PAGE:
Word was getting around. When Jim Duquette became the Mets’ general manager in 2003, he tried to hire Ng as his assistant. She stayed with the Dodgers, and soon after, at a conference in Phoenix, a Mets special assistant mocked Ng’s Chinese heritage while yukking it up at a bar.
Duquette fired the assistant — a former pitcher, Bill Singer, who claimed he could not recall the comments — and came away with even more respect for Ng.
“Here was a blatantly difficult situation that became public, and she just handled it with such grace and class,” Duquette said. “She had every right to be upset and angry, and it was one of those things like, ‘Eventually, I’ll forgive.’ But she was very, very firm with Bill in particular and with us as an organization: It was not acceptable, under any circumstances.”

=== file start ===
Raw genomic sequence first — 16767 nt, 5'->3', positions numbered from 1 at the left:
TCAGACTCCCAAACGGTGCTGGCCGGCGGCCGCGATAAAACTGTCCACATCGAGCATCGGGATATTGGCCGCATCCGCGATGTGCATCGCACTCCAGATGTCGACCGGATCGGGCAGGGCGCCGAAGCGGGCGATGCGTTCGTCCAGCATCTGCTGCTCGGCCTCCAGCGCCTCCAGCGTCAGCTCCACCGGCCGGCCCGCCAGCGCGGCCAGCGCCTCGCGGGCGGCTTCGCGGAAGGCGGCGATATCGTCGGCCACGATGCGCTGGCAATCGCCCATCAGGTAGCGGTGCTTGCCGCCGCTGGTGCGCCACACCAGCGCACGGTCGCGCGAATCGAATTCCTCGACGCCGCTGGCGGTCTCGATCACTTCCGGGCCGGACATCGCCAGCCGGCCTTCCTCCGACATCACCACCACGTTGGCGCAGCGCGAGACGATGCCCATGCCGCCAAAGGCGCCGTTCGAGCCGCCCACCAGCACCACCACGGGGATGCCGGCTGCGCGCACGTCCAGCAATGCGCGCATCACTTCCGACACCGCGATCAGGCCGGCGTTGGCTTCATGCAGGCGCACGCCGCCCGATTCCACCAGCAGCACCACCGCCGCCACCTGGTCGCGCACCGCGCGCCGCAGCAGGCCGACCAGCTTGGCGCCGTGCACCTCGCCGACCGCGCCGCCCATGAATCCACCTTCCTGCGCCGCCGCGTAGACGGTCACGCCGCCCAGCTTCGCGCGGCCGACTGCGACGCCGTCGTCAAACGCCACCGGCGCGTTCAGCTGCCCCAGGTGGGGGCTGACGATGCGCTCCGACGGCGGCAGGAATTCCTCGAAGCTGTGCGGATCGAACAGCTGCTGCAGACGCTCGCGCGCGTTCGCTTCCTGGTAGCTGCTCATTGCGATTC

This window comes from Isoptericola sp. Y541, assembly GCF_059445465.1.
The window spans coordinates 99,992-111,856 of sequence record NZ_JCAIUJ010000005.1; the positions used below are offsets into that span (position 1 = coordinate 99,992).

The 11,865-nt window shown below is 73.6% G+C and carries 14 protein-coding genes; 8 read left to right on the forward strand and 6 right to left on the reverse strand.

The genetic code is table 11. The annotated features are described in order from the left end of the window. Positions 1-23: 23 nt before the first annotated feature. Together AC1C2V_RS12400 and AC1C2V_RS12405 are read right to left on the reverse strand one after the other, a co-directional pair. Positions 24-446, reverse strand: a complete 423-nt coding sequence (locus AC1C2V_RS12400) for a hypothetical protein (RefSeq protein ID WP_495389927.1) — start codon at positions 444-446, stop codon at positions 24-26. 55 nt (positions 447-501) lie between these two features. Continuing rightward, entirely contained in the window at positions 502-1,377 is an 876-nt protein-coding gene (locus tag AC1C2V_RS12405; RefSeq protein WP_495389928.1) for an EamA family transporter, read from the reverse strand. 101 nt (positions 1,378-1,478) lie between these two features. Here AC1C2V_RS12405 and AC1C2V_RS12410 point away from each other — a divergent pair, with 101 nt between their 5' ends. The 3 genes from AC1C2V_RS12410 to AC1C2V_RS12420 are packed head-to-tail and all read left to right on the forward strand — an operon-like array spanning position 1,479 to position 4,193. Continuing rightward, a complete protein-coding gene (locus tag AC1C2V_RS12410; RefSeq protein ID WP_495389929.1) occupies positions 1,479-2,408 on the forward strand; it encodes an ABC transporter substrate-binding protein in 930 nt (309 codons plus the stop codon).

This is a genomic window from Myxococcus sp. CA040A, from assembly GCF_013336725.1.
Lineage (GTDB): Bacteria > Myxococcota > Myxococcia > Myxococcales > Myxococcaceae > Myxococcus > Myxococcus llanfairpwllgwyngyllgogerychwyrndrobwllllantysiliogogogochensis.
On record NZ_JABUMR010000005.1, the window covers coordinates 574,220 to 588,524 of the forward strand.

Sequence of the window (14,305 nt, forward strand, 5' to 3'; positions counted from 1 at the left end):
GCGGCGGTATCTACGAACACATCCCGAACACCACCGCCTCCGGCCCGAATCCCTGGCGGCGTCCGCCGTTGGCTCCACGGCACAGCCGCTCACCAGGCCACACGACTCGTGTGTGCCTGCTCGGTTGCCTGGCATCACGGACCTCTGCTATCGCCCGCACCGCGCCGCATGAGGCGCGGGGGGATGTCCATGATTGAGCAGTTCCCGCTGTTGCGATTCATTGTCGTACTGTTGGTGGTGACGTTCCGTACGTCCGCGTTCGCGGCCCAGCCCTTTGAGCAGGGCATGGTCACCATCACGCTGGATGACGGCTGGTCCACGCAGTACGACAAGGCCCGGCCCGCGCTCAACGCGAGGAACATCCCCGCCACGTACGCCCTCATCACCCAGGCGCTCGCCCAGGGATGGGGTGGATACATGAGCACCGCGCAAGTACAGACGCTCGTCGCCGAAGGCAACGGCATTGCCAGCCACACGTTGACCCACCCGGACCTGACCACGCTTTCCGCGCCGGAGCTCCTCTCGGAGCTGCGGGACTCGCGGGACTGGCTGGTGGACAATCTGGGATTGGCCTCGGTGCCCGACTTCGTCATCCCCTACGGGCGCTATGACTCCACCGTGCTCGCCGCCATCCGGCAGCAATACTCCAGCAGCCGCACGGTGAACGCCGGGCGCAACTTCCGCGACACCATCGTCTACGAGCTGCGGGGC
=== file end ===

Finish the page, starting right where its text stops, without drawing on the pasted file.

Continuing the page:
It was with the Dodgers, Ng said, that she first believed she could handle a general manager’s job, though the team hired Paul DePodesta to succeed Evans and then Ned Colletti to replace DePodesta after having interviewed Ng. Colletti increased Ng’s responsibilities, assigning her contracts to negotiate (as she had done with the Yankees), and giving her the lead on some trade talks. He recommended her for general manager openings, and eventually Ng would interview for the role with the Seattle Mariners, the Los Angeles Angels, the San Diego Padres and the Giants.
“I’d say, ‘How did it go?’ and a couple of days later she’d get a call back that they were going in a different direction,” Colletti said. “You could see the disappointment, but she stayed with it — and I think, perhaps, that the more she invested in it, the more she refused to give up. That’s a tremendous trait.”
The Dodgers reached the National League Championship Series three times under Colletti, twice with Torre as the manager. Torre said he developed a strong rapport with Ng, admiring her communication skills and breadth of experience.